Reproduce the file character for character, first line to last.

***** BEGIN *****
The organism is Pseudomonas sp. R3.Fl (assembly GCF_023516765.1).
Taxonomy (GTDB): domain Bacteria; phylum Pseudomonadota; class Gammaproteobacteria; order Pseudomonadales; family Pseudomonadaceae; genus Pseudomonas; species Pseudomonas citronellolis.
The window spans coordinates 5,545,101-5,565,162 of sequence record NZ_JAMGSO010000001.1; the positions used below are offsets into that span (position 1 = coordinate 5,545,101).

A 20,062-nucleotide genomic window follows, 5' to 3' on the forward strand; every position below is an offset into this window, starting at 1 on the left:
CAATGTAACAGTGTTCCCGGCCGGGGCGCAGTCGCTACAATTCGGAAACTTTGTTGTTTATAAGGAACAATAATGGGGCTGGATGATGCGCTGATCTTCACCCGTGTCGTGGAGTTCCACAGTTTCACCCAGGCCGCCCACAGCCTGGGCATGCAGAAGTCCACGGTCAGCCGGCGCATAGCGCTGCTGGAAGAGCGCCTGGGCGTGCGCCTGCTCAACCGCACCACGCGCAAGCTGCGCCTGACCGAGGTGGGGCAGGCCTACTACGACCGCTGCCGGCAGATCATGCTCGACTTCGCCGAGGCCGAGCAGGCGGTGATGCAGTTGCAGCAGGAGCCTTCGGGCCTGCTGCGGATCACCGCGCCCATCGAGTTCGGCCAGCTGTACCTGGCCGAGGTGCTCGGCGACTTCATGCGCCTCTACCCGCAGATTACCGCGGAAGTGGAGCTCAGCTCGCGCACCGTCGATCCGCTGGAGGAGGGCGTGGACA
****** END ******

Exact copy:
The organism is Pseudomonas sp. R3.Fl (assembly GCF_023516765.1).
Taxonomy (GTDB): domain Bacteria; phylum Pseudomonadota; class Gammaproteobacteria; order Pseudomonadales; family Pseudomonadaceae; genus Pseudomonas; species Pseudomonas citronellolis.
The window spans coordinates 5,545,101-5,565,162 of sequence record NZ_JAMGSO010000001.1; the positions used below are offsets into that span (position 1 = coordinate 5,545,101).

A 20,062-nucleotide genomic window follows, 5' to 3' on the forward strand; every position below is an offset into this window, starting at 1 on the left:
CAATGTAACAGTGTTCCCGGCCGGGGCGCAGTCGCTACAATTCGGAAACTTTGTTGTTTATAAGGAACAATAATGGGGCTGGATGATGCGCTGATCTTCACCCGTGTCGTGGAGTTCCACAGTTTCACCCAGGCCGCCCACAGCCTGGGCATGCAGAAGTCCACGGTCAGCCGGCGCATAGCGCTGCTGGAAGAGCGCCTGGGCGTGCGCCTGCTCAACCGCACCACGCGCAAGCTGCGCCTGACCGAGGTGGGGCAGGCCTACTACGACCGCTGCCGGCAGATCATGCTCGACTTCGCCGAGGCCGAGCAGGCGGTGATGCAGTTGCAGCAGGAGCCTTCGGGCCTGCTGCGGATCACCGCGCCCATCGAGTTCGGCCAGCTGTACCTGGCCGAGGTGCTCGGCGACTTCATGCGCCTCTACCCGCAGATTACCGCGGAAGTGGAGCTCAGCTCGCGCACCGTCGATCCGCTGGAGGAGGGCGTGGACA